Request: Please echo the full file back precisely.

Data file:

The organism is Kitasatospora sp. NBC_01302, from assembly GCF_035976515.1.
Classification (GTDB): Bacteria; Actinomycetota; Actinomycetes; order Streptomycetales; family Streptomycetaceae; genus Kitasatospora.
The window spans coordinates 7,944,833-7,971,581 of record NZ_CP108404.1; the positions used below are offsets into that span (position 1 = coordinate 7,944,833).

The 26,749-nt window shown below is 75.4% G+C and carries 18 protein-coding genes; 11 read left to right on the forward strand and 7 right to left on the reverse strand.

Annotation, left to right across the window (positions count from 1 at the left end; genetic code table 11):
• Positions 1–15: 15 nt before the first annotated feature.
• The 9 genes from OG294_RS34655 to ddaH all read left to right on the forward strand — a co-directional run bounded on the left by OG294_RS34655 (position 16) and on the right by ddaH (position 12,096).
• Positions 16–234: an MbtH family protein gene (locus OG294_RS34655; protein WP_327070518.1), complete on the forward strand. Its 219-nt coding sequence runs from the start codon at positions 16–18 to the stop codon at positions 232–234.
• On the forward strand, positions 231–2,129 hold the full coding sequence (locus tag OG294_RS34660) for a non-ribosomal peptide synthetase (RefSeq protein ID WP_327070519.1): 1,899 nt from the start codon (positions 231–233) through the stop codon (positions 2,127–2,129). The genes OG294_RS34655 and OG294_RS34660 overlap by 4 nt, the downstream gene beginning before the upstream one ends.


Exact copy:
The organism is Kitasatospora sp. NBC_01302, from assembly GCF_035976515.1.
Classification (GTDB): Bacteria; Actinomycetota; Actinomycetes; order Streptomycetales; family Streptomycetaceae; genus Kitasatospora.
The window spans coordinates 7,944,833-7,971,581 of record NZ_CP108404.1; the positions used below are offsets into that span (position 1 = coordinate 7,944,833).

The 26,749-nt window shown below is 75.4% G+C and carries 18 protein-coding genes; 11 read left to right on the forward strand and 7 right to left on the reverse strand.

Annotation, left to right across the window (positions count from 1 at the left end; genetic code table 11):
• Positions 1–15: 15 nt before the first annotated feature.
• The 9 genes from OG294_RS34655 to ddaH all read left to right on the forward strand — a co-directional run bounded on the left by OG294_RS34655 (position 16) and on the right by ddaH (position 12,096).
• Positions 16–234: an MbtH family protein gene (locus OG294_RS34655; protein WP_327070518.1), complete on the forward strand. Its 219-nt coding sequence runs from the start codon at positions 16–18 to the stop codon at positions 232–234.
• On the forward strand, positions 231–2,129 hold the full coding sequence (locus tag OG294_RS34660) for a non-ribosomal peptide synthetase (RefSeq protein ID WP_327070519.1): 1,899 nt from the start codon (positions 231–233) through the stop codon (positions 2,127–2,129). The genes OG294_RS34655 and OG294_RS34660 overlap by 4 nt, the downstream gene beginning before the upstream one ends.